Securing domain names

What does DNSSEC mean?

Definition of DNSSEC

DNSSEC (Domain Name System Security Extensions) is a standardized protocol for securing DNS data. By default, this data is not encrypted, enabling an attacker to intercept or even modify a transaction, in particular to direct a user to a pirate server, without his or her knowledge. DNSSEC does not encrypt the connection, but signs the response using asymmetric cryptography, enabling the client to confirm its validity.

To achieve this, DNSSEC uses dedicated fields:

  • DNSKEY: Contains the domain’s public key, enabling the client to validate the encrypted data. It corresponds to the private key used to generate RRSIGs.
  • RRSIG: Contains the DNS data signature. The fields are grouped by name+type association (for example: TXT or MX), and are then referred to as RRset. A fingerprint is generated for each RRset, and they are then encrypted by the private key associated with the DNSKEY. There must therefore be as many RRSIGs as there are name+type associations.
  • NSEC, NSEC3 and NSEC3PARAM: These contain proof of the non-existence of a domain or registration. NSEC3 and NSEC3PARAM, which appeared later, fulfill the same role, but do not provide a complete listing.
  • DS, CDS and CDNSKEY: Contains a fingerprint of the DNSKEY public key associated with the domain name. DS has the particularity of being hosted by the parent zone of the domain being queried. For example, the DS record for “” is managed and hosted by the servers managing the “fr” zone. The purpose of this field is to create a chain of trust between affiliated zones, with the parent zone validating the key proposed by its child zone. In this way, we can confirm the validity of DNS responses all the way back to the root. CDS and CDNSKEY automate this process, allowing the parent to take into account any changes in the daughter zone’s DNSKEY.
Glossaire Définition DNSSEC


The client workstation will ask its DNS resolver for the address of the mail servers managing the “” domain. The resolver, which is set to check for DNSSEC availability, queries the DNS chain to determine the domain’s authoritative server: (DNS tree explanations and demonstrations).


The MX request is then sent to the DNS server “”, which replies :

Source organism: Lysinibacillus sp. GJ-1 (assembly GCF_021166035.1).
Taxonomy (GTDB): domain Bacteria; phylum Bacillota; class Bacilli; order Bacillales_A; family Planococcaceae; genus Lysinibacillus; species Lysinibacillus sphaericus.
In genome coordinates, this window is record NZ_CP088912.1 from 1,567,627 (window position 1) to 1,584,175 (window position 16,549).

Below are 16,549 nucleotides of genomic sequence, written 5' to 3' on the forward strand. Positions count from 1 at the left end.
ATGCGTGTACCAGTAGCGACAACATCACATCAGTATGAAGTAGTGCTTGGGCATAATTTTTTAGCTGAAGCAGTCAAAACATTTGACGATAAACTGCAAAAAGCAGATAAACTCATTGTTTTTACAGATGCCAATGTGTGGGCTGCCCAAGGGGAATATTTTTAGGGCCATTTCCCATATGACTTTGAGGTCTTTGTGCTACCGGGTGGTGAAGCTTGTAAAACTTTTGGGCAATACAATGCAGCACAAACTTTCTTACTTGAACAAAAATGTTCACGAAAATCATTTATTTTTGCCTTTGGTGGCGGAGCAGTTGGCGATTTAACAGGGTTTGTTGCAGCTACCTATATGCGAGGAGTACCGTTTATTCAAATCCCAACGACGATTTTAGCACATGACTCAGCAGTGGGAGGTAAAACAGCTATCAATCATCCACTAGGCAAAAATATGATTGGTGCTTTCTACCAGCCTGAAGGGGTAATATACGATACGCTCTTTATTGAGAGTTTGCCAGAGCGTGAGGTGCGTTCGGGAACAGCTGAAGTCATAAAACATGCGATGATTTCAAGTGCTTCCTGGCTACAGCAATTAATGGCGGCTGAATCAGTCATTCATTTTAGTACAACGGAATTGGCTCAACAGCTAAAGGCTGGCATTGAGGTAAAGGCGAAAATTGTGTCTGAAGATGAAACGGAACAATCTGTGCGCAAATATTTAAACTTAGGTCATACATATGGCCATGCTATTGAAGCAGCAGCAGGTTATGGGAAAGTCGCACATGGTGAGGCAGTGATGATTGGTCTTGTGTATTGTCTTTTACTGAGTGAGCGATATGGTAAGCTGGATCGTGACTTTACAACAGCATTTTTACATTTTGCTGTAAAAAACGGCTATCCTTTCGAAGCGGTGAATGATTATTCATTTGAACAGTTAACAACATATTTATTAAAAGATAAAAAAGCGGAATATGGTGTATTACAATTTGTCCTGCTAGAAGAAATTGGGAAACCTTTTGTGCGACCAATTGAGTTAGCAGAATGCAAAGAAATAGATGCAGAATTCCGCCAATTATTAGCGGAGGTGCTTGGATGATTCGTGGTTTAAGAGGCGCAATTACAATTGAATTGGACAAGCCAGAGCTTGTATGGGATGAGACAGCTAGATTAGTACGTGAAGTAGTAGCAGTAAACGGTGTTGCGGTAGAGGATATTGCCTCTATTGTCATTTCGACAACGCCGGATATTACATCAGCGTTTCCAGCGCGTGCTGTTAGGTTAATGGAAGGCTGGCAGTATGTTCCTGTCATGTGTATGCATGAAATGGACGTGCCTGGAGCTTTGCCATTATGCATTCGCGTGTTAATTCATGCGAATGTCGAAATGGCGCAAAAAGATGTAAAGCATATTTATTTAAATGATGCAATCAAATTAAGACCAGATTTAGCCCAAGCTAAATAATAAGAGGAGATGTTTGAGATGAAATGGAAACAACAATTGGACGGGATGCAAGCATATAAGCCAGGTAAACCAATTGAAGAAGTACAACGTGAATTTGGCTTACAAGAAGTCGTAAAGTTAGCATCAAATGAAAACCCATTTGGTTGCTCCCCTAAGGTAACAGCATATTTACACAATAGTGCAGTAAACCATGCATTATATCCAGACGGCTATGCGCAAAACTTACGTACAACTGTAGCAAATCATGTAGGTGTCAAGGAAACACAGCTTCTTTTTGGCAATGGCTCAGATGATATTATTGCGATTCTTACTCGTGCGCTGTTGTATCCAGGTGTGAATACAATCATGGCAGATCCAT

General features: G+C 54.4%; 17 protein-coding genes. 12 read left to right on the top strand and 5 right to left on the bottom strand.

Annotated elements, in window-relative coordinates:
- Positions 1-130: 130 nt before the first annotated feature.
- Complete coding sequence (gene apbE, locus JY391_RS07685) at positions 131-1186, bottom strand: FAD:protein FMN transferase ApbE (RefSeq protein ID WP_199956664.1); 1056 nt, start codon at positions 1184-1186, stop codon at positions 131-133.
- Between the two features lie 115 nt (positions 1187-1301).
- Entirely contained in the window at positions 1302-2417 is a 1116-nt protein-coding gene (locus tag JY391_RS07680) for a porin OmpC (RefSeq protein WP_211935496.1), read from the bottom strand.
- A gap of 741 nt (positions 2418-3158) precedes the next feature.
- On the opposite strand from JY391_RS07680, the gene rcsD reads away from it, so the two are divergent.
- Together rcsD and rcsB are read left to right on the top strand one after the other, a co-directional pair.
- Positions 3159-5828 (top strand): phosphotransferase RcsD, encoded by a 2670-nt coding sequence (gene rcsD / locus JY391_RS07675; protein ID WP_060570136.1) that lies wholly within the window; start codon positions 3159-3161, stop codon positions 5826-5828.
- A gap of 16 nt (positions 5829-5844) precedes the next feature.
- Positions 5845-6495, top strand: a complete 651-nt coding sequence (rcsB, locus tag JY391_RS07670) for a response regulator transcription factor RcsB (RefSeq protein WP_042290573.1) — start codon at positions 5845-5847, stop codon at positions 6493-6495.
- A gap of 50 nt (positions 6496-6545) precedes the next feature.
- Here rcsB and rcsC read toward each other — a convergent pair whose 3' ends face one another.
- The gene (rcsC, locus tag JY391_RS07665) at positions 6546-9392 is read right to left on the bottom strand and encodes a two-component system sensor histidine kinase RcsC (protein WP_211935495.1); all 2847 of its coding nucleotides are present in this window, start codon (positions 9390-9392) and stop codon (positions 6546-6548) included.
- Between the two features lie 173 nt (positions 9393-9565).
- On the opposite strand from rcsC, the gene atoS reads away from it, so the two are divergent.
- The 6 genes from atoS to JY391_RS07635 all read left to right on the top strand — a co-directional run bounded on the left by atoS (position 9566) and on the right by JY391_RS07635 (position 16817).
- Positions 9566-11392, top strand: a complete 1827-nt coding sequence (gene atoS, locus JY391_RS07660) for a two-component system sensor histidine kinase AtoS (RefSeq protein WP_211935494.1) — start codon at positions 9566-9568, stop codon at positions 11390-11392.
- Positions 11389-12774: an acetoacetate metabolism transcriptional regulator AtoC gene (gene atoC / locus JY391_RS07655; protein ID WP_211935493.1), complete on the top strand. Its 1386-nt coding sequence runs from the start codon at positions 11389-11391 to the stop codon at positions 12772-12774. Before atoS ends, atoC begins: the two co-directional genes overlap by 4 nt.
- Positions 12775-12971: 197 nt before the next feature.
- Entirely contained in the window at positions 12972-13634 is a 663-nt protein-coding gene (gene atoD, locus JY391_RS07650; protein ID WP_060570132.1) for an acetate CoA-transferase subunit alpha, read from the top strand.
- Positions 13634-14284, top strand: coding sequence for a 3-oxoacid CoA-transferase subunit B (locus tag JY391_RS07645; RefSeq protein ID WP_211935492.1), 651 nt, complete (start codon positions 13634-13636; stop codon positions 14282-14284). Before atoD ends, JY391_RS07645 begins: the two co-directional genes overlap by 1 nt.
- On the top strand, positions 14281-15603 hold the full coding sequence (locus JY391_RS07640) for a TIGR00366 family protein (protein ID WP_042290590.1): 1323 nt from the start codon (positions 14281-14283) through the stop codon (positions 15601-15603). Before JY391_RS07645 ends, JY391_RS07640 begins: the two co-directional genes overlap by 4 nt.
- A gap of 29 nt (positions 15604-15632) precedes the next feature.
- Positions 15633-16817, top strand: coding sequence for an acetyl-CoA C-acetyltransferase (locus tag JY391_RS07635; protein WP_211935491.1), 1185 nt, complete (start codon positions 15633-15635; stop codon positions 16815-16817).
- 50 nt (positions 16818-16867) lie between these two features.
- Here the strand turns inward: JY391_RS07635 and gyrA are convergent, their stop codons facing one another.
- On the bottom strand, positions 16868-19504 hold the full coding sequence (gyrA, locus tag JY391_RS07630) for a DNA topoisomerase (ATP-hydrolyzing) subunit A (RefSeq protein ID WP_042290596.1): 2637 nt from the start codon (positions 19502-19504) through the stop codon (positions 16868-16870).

• The MX fields (as it would without DNSSEC),
  • The corresponding RRSIG field,
  • The DNSKEY field, which decrypts the RRSIG field.

It also queries the DNS server of the parent zone, in this case “fr”, which responds with :

  • The DS field, which validates that the DNSKEY is not forged.

With this information, the resolver can now :

  1. Validate the DNSKEY using the DS fingerprint,
  2. Decrypt the RRSIG using the DNSKEY fingerprint,
  3. Compare the decrypted RRSIG with the MX field supplied.

If everything is valid, the response is accepted. If the response has been modified by a “man-in-the-middle” attack, the RRSIG will not match the DNSKEY. If the DNS server is compromised or hacked, the DNSKEY would not match the DS fingerprint.

Why activate DNSSEC?

Activating DNSSEC in email security is also important to guarantee the authenticity and integrity of DNS resolutions used in email communication processes. Indeed, many stages of email transmission involve the use of domain names and DNS resolutions to verify sender authenticity, avoid phishing and prevent spam.

Without DNSSEC enabled, DNS resolutions can be falsified or manipulated, enabling attackers to redirect email traffic to malicious servers, carry out phishing attacks, propagate malware, or even block email delivery.

By enabling DNSSEC, domain owners can protect email communication processes against man-in-the-middle attacks, boost recipients’ confidence in received emails, and improve quality of service by avoiding disruptions due to attacks on DNS resolutions.


The “” domain and all its sub-domains are protected by DNSSEC. So when a message is delivered to one of our customers, the name resolution of our servers is secured against any form of modification or usurpation.

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